• FJP News
  • January 22, 2007
  • 10 minutes read

Muslim Brotherhood to Form New Political Party

The (Egyptian) Muslim Brotherhood, the region’s most influential opposition movement, announced just a few days ago that it will be forming a political party. The MB has flirted with the idea since the early 1980s. They probably would have gone ahead and formed one long ago, if there was any reason to think the government would legalize it. The Egyptian government, however, refuses to legalize parties it doesn’t like, which can lead to years (decades?) of administrative limbo. Al-Wasat, a moderate religious party that included both Muslims and Copts, has been waiting for approval from the “political parties committee” for more than a decade. Who’s to say they won’t wait another?

This is a good example of how government policies create a political environment entirely unconducive to moderation. Forming a political party would have forced the Brotherhood to modernize their political program and make their internal organization more transparent. All that aside, this announcement is quite important because it, for the first time, makes explicit – and in a sense formalizes – the distinction between the political and religious. The Brotherhood will continue to operate as a religious organization, focusing on social work, service distribution, charity work, and preaching. The political party (which will almost certainly include a significant number of non-Brotherhood members, and perhaps even a number of Christians) will be focused solely on political affairs. This may mark the relative “secularization” of the Brotherhood. This is not to say that the new party will be “liberal” or that it will no longer be explicitly “religious.” Such an outcome (which would likely please American observers) is unlikely nor would it be particularly desirable since that would leave the Brotherhood’s right flank open for electoral poaching and eventually a more radical group might fill the gap.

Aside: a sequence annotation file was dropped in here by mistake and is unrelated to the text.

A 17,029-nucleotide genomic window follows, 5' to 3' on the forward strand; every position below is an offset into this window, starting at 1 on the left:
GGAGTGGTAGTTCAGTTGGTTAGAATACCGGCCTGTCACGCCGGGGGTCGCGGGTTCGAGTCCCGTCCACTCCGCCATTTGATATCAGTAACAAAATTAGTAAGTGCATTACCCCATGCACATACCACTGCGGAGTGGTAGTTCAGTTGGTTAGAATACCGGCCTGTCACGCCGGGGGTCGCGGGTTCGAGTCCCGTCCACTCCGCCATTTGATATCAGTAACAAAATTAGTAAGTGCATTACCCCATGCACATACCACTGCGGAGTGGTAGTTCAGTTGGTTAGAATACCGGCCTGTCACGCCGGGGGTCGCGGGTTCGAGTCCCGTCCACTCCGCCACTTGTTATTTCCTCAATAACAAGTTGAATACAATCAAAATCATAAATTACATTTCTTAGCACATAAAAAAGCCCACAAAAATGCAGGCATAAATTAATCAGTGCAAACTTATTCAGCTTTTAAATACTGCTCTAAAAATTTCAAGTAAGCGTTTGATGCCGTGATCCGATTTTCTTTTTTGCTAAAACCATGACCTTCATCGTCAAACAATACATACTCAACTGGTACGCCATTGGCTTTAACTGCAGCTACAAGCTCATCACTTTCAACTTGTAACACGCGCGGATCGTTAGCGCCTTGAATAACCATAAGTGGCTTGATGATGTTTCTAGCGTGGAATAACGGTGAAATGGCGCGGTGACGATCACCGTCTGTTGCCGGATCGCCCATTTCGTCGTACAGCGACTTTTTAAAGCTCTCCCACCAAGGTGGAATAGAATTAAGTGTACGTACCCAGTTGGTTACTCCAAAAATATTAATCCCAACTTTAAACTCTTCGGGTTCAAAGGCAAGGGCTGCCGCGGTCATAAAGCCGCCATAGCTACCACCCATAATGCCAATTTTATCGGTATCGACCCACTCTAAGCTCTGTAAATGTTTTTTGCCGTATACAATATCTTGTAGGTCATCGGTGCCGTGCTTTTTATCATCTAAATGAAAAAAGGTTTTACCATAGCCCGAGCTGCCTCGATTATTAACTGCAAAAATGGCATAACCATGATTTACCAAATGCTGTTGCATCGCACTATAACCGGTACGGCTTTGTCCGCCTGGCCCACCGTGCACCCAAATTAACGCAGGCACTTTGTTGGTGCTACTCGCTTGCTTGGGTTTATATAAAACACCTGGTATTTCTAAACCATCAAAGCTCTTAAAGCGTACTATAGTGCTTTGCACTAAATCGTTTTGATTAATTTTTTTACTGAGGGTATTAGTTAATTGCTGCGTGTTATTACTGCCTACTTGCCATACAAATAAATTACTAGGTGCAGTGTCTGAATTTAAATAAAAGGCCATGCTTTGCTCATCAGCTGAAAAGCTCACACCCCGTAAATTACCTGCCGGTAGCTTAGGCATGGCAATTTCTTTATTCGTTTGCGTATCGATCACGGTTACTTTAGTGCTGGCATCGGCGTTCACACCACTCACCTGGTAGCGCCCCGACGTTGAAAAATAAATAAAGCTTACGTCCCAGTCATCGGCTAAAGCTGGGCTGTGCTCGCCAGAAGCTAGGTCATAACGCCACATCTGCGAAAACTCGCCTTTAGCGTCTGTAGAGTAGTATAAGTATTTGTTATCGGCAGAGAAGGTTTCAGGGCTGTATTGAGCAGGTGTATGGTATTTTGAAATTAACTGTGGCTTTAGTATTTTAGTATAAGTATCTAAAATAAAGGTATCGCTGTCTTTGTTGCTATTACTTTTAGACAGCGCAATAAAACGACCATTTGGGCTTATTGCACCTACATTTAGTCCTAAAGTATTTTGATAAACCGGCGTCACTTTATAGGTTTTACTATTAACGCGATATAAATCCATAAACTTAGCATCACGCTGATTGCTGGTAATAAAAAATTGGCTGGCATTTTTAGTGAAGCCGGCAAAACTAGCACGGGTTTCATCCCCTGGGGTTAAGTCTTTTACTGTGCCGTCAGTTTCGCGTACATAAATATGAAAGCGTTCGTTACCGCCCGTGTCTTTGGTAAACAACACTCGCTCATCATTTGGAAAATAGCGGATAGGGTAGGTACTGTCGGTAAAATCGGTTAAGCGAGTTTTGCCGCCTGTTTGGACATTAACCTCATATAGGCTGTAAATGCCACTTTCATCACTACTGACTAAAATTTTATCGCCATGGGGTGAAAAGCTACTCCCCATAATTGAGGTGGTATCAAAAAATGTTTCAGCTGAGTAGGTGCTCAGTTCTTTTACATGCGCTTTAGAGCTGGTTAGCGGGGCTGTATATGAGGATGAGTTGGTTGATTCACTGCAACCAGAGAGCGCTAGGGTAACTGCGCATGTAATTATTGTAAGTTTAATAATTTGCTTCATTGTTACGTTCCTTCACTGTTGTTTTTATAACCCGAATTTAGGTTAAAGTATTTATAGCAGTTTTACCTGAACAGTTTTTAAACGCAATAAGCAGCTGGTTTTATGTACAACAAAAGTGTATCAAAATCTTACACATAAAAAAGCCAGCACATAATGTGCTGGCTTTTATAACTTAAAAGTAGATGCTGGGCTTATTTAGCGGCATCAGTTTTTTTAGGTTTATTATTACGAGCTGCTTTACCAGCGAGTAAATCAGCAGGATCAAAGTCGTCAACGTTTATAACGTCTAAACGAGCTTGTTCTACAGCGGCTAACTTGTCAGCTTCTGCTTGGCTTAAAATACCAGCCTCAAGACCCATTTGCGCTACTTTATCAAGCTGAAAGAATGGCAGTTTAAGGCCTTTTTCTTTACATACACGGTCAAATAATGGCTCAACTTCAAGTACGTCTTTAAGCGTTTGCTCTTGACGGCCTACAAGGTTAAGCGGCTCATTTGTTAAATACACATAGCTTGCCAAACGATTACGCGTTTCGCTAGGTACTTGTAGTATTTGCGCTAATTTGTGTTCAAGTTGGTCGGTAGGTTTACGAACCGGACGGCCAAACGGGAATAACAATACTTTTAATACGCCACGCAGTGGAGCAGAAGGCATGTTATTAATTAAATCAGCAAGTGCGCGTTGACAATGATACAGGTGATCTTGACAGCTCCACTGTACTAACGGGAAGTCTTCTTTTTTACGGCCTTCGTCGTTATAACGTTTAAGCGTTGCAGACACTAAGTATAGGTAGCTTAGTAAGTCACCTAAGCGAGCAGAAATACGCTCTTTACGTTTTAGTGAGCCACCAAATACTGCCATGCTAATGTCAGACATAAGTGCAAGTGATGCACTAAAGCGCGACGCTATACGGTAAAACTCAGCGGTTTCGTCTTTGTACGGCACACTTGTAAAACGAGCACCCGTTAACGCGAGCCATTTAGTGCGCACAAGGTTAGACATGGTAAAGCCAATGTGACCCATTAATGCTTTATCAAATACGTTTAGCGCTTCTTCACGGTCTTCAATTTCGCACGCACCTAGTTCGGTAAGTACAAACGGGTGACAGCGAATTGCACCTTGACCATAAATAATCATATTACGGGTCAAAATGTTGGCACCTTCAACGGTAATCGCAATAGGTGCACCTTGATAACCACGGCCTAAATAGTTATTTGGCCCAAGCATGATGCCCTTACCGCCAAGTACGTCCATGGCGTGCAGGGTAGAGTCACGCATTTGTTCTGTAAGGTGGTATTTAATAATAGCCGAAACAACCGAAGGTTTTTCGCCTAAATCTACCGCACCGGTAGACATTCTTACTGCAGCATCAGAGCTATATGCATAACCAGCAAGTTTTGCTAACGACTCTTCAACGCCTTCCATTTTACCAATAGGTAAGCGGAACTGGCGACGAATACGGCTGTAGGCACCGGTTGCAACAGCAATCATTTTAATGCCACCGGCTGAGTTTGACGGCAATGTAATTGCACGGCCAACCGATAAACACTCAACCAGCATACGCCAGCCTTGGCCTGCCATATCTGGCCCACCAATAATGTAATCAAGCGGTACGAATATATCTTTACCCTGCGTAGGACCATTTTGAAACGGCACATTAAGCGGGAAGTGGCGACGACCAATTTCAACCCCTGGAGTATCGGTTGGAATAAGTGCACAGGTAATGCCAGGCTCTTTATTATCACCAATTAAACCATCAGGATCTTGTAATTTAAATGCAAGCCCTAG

I also want to quickly point to a recent statement from the Brotherhood’s general guide, Mahdi Akef, who is an interesting character and prone to weird outbursts when you ask him anything having to do with Israel (as I did when I met with him in August). People often complain that the very existence of religious parties presents a threat to democracy. It is worth noting that Akef, in the statement, emphasizes a point which I’ve read and heard from many Brotherhood leaders over the last three years:

If the so called religious method means monopolizing truth and ruling according to a divine right and infallibility of rulers and monopolizing power, and discriminating among citizens according to creed, doctrine or religion, these are things which are rejected by Islam and accordingly rejected by us.




Shadi Hamid is founding member and associate at The Project on Middle East Democracy. He is a contributor to Democracy Arsenal, the Security and Peace Initiative’s foreign affairs blog.

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